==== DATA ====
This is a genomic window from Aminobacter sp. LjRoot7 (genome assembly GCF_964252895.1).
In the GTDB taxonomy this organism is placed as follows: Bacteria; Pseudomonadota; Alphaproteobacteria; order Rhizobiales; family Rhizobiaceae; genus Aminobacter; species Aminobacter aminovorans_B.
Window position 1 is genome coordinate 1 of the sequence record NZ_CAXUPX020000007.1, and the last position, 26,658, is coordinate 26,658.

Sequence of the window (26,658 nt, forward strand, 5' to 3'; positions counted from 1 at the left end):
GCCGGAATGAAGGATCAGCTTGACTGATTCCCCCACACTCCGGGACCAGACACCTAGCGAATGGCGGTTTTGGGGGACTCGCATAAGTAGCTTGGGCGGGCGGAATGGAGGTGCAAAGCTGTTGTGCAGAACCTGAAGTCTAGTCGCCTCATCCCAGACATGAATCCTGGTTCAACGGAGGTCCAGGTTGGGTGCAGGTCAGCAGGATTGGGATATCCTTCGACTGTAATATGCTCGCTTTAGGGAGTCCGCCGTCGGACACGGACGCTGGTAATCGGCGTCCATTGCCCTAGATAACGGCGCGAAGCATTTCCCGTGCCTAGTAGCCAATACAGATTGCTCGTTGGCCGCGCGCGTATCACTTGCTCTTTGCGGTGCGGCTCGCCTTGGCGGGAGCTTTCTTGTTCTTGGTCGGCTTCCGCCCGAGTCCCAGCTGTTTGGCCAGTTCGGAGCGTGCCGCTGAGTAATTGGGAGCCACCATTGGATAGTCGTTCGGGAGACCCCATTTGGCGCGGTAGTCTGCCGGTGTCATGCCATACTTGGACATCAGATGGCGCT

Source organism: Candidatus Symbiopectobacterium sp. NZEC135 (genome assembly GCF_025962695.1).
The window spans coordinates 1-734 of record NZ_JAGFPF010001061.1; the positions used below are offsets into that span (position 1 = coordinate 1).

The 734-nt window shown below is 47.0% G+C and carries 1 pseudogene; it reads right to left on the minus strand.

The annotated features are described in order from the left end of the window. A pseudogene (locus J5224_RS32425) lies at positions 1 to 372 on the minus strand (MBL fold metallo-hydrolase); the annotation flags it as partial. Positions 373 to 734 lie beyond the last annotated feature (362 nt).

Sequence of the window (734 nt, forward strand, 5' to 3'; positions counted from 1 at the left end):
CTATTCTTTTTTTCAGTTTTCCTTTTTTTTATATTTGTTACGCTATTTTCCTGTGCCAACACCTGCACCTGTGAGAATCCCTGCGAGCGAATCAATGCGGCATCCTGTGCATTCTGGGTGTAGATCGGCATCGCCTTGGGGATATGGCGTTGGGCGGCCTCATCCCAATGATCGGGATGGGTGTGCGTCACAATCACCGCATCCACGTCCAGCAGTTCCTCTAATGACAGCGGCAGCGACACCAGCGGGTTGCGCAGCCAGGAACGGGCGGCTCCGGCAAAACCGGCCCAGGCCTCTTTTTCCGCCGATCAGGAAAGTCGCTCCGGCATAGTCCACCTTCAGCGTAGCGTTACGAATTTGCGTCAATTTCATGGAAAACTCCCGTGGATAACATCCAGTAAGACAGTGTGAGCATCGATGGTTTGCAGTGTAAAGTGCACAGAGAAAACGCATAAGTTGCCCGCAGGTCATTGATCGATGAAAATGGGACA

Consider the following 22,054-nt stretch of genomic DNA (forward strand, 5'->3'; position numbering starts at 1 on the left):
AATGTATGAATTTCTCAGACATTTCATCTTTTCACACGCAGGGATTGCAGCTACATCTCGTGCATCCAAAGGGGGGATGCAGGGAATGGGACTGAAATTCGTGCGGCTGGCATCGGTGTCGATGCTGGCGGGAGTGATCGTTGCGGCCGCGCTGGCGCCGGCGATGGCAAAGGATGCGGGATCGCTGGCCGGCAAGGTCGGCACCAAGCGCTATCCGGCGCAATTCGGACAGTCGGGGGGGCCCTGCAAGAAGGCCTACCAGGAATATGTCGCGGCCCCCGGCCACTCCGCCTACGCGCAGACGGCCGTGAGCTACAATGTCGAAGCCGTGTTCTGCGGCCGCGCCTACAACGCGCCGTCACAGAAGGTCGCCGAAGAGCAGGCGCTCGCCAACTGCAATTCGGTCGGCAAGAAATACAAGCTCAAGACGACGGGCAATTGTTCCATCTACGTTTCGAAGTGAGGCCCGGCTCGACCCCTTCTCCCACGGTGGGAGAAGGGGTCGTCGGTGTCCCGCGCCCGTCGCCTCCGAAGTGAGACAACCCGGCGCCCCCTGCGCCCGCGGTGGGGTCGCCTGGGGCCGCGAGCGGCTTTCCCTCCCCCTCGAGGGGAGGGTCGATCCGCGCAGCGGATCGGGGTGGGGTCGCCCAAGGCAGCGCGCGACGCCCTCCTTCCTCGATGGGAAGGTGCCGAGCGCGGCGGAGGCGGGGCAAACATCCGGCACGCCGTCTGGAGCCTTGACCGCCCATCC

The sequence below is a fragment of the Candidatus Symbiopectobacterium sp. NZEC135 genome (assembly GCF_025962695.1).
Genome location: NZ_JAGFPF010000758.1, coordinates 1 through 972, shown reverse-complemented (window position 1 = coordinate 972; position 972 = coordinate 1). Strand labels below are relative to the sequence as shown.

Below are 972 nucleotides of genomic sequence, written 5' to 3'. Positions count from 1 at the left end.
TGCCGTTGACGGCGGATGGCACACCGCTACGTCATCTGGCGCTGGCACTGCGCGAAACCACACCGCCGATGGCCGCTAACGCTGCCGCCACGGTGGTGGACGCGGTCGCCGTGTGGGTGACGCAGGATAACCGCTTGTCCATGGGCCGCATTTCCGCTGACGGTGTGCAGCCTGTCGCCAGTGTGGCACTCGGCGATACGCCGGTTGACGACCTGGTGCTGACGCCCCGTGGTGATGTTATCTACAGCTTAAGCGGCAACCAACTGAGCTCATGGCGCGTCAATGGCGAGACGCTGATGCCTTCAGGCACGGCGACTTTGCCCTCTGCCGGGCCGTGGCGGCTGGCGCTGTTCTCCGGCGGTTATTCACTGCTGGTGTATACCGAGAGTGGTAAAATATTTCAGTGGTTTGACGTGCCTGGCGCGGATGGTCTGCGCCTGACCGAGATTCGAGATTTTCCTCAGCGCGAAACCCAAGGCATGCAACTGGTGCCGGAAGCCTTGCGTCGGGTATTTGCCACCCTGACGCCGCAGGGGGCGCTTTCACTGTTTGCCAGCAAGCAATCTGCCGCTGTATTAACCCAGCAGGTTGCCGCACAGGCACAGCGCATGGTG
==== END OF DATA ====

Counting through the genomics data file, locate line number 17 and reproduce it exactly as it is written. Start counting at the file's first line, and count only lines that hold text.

TGCCGTTGACGGCGGATGGCACACCGCTACGTCATCTGGCGCTGGCACTGCGCGAAACCACACCGCCGATGGCCGCTAACGCTGCCGCCACGGTGGTGGACGCGGTCGCCGTGTGGGTGACGCAGGATAACCGCTTGTCCATGGGCCGCATTTCCGCTGACGGTGTGCAGCCTGTCGCCAGTGTGGCACTCGGCGATACGCCGGTTGACGACCTGGTGCTGACGCCCCGTGGTGATGTTATCTACAGCTTAAGCGGCAACCAACTGAGCTCATGGCGCGTCAATGGCGAGACGCTGATGCCTTCAGGCACGGCGACTTTGCCCTCTGCCGGGCCGTGGCGGCTGGCGCTGTTCTCCGGCGGTTATTCACTGCTGGTGTATACCGAGAGTGGTAAAATATTTCAGTGGTTTGACGTGCCTGGCGCGGATGGTCTGCGCCTGACCGAGATTCGAGATTTTCCTCAGCGCGAAACCCAAGGCATGCAACTGGTGCCGGAAGCCTTGCGTCGGGTATTTGCCACCCTGACGCCGCAGGGGGCGCTTTCACTGTTTGCCAGCAAGCAATCTGCCGCTGTATTAACCCAGCAGGTTGCCGCACAGGCACAGCGCATGGTG